Now let us move onto your investment approach. I know that you run a two-portfolio method.
So, could you perhaps explain why it is you opt to do that? Then provide us with an overview of your investment process, what you are looking for, what your position sizing looks like, and so on.
Yes, this is my favourite thing to talk about for many reasons. I am a long-term investor, but damn do I love trading. My strategy is simple, over the years I built my long-term account to be my Roth IRA and I have been aggressive in it most people would say, and per my return data. I have maxed it out I think essentially every year since 2014. I then run a portfolio where I mainly trade, recently it has been an 80/20 split between stocks and then cash and options trades. Markets are dynamic, and opportunity always presents itself. Running two portfolios gives me the ability to focus on my long-term account and equity research and keep my turnover low in there, where my trading account I can simply exit and enter as I please and search for new opportunities and be more active. I guess in the next decade we will see which account ends up performing the best.
I was taught to basically build a four-legged table, not all equal at 25% though. I look at management, fundamentals, technical analysis, and sentiment (macro, individual equity, etc). Anyone who knows me knows I love to study and pay attention to management. How management talks about their business, where they see it going, their background, enthusiasm, etc. Some may label me a growth investor, some may label me as risky, but at the end of the day, I am an opportunistic investor and invest my capital where I think I can produce the best CAGR over a specific time period whether it be 3 years, 5 years or 10 years catching secular trends. Personally, I find the value vs growth debates on Twitter hilarious, both sides thinking they are right. I am open to opportunities in every corner of the market, I just do not see the value in arguing.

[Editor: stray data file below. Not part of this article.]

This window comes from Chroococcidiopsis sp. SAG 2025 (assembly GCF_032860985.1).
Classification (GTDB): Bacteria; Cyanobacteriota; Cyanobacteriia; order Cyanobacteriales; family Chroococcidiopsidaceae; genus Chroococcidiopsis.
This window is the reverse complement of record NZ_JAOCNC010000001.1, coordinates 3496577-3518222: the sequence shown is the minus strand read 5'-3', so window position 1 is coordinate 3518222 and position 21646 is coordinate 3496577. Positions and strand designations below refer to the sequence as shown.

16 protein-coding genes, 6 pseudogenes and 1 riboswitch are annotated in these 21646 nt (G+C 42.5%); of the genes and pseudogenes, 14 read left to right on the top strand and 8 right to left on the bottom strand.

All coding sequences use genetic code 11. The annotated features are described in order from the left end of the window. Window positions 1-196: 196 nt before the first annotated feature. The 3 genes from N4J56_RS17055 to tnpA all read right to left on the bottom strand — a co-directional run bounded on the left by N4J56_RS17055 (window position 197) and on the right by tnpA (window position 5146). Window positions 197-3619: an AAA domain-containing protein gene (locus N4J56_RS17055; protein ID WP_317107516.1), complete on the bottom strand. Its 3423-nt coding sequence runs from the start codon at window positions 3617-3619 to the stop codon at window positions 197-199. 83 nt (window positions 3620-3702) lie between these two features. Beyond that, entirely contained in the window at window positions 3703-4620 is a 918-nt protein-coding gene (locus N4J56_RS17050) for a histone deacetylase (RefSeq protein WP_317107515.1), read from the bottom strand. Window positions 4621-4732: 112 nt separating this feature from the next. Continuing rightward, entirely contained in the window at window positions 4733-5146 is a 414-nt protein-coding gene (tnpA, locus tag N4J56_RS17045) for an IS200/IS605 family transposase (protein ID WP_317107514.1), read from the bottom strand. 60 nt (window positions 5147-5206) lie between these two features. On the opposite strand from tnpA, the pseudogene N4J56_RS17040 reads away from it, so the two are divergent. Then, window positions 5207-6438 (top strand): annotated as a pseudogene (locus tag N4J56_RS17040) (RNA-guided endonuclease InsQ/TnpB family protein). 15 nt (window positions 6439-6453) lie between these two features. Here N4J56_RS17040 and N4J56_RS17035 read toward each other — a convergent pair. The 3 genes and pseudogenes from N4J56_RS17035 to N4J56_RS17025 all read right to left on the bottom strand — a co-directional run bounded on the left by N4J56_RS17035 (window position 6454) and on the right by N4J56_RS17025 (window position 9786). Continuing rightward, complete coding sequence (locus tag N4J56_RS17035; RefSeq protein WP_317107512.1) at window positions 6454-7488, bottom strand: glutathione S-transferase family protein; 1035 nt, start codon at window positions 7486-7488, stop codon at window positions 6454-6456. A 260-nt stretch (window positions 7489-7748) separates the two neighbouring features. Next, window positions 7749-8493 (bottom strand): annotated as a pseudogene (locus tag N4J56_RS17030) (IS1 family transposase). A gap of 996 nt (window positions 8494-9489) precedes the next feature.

I try to look for businesses that other people do not really cover much, obviously, Cloudflare has gained some popularity, but I still feel people are not fully paying attention to what they are doing, and this is where I feel I have an edge. I am certainly more tech-centric. My process is derived from my former workplace and a mix of what I have learned from other investors over the years. I do start by looking for thematic investments, I really think the trend is your friend. I then like to focus on management and watch interviews, read their blog posts if applicable. I actually listen to the most recent earnings call before the 10-k, you get a better feel for how they respond and the tone of their voice. Then I will go through the 10-k and take notes, jot questions down I can solve over time, and continue my due diligence. Usually, I will start an initial position and then build conviction over time the more I read and research. Searching for sentiment is always fun and gathering research on the opposite thought process, if I am a bull, what does a bear think? Are there people shorting my business? Why? What can I learn from them? So, I hunt for those answers.
I like to keep my process relatively simple, so I can explain it to people easily like this. One thing I have learned from studying other funds is that things do not need to be complicated. Information overload and trying to think of a “brand new marketing beating strategy” can lead to incompetent decision making, and in my experience leads to buying at the wrong times and making short-term irrational decisions.